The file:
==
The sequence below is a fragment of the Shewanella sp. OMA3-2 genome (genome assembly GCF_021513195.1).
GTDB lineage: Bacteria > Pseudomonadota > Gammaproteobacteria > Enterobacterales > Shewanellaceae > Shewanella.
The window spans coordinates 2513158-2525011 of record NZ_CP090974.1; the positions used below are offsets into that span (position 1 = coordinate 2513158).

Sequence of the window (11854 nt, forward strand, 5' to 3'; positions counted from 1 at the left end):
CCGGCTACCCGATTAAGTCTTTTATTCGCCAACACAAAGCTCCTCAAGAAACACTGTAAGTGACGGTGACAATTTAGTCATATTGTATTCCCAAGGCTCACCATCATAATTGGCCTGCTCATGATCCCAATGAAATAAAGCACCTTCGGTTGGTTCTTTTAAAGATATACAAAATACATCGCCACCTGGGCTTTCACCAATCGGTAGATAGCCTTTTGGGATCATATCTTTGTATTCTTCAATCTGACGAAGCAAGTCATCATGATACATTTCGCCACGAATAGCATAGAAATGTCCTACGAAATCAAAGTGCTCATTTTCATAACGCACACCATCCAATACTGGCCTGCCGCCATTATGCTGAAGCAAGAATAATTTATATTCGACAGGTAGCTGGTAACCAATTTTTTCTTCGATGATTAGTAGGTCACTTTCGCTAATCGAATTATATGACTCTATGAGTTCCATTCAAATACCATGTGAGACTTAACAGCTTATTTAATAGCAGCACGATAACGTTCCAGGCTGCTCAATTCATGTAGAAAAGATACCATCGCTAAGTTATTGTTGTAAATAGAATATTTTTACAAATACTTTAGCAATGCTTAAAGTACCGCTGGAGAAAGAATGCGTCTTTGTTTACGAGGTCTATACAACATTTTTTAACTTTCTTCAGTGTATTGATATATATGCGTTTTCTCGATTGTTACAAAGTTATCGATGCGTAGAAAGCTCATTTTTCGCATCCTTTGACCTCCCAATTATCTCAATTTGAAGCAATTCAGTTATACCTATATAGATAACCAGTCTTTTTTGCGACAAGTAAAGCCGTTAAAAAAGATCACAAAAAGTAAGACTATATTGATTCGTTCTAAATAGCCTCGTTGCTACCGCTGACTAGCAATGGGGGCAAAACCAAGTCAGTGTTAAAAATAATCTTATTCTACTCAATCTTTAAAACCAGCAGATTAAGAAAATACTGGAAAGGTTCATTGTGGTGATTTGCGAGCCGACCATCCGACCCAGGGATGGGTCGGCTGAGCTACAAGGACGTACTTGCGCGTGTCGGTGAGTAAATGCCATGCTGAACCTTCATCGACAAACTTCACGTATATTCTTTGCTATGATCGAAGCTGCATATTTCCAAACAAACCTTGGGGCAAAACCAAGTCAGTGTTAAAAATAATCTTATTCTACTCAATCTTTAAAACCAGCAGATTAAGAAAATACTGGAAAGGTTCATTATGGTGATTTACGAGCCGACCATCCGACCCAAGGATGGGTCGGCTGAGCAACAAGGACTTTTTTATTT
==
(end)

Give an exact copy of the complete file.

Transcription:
The sequence below is a fragment of the Shewanella sp. OMA3-2 genome (genome assembly GCF_021513195.1).
GTDB lineage: Bacteria > Pseudomonadota > Gammaproteobacteria > Enterobacterales > Shewanellaceae > Shewanella.
The window spans coordinates 2513158-2525011 of record NZ_CP090974.1; the positions used below are offsets into that span (position 1 = coordinate 2513158).

Sequence of the window (11854 nt, forward strand, 5' to 3'; positions counted from 1 at the left end):
CCGGCTACCCGATTAAGTCTTTTATTCGCCAACACAAAGCTCCTCAAGAAACACTGTAAGTGACGGTGACAATTTAGTCATATTGTATTCCCAAGGCTCACCATCATAATTGGCCTGCTCATGATCCCAATGAAATAAAGCACCTTCGGTTGGTTCTTTTAAAGATATACAAAATACATCGCCACCTGGGCTTTCACCAATCGGTAGATAGCCTTTTGGGATCATATCTTTGTATTCTTCAATCTGACGAAGCAAGTCATCATGATACATTTCGCCACGAATAGCATAGAAATGTCCTACGAAATCAAAGTGCTCATTTTCATAACGCACACCATCCAATACTGGCCTGCCGCCATTATGCTGAAGCAAGAATAATTTATATTCGACAGGTAGCTGGTAACCAATTTTTTCTTCGATGATTAGTAGGTCACTTTCGCTAATCGAATTATATGACTCTATGAGTTCCATTCAAATACCATGTGAGACTTAACAGCTTATTTAATAGCAGCACGATAACGTTCCAGGCTGCTCAATTCATGTAGAAAAGATACCATCGCTAAGTTATTGTTGTAAATAGAATATTTTTACAAATACTTTAGCAATGCTTAAAGTACCGCTGGAGAAAGAATGCGTCTTTGTTTACGAGGTCTATACAACATTTTTTAACTTTCTTCAGTGTATTGATATATATGCGTTTTCTCGATTGTTACAAAGTTATCGATGCGTAGAAAGCTCATTTTTCGCATCCTTTGACCTCCCAATTATCTCAATTTGAAGCAATTCAGTTATACCTATATAGATAACCAGTCTTTTTTGCGACAAGTAAAGCCGTTAAAAAAGATCACAAAAAGTAAGACTATATTGATTCGTTCTAAATAGCCTCGTTGCTACCGCTGACTAGCAATGGGGGCAAAACCAAGTCAGTGTTAAAAATAATCTTATTCTACTCAATCTTTAAAACCAGCAGATTAAGAAAATACTGGAAAGGTTCATTGTGGTGATTTGCGAGCCGACCATCCGACCCAGGGATGGGTCGGCTGAGCTACAAGGACGTACTTGCGCGTGTCGGTGAGTAAATGCCATGCTGAACCTTCATCGACAAACTTCACGTATATTCTTTGCTATGATCGAAGCTGCATATTTCCAAACAAACCTTGGGGCAAAACCAAGTCAGTGTTAAAAATAATCTTATTCTACTCAATCTTTAAAACCAGCAGATTAAGAAAATACTGGAAAGGTTCATTATGGTGATTTACGAGCCGACCATCCGACCCAAGGATGGGTCGGCTGAGCAACAAGGACTTTTTTATTT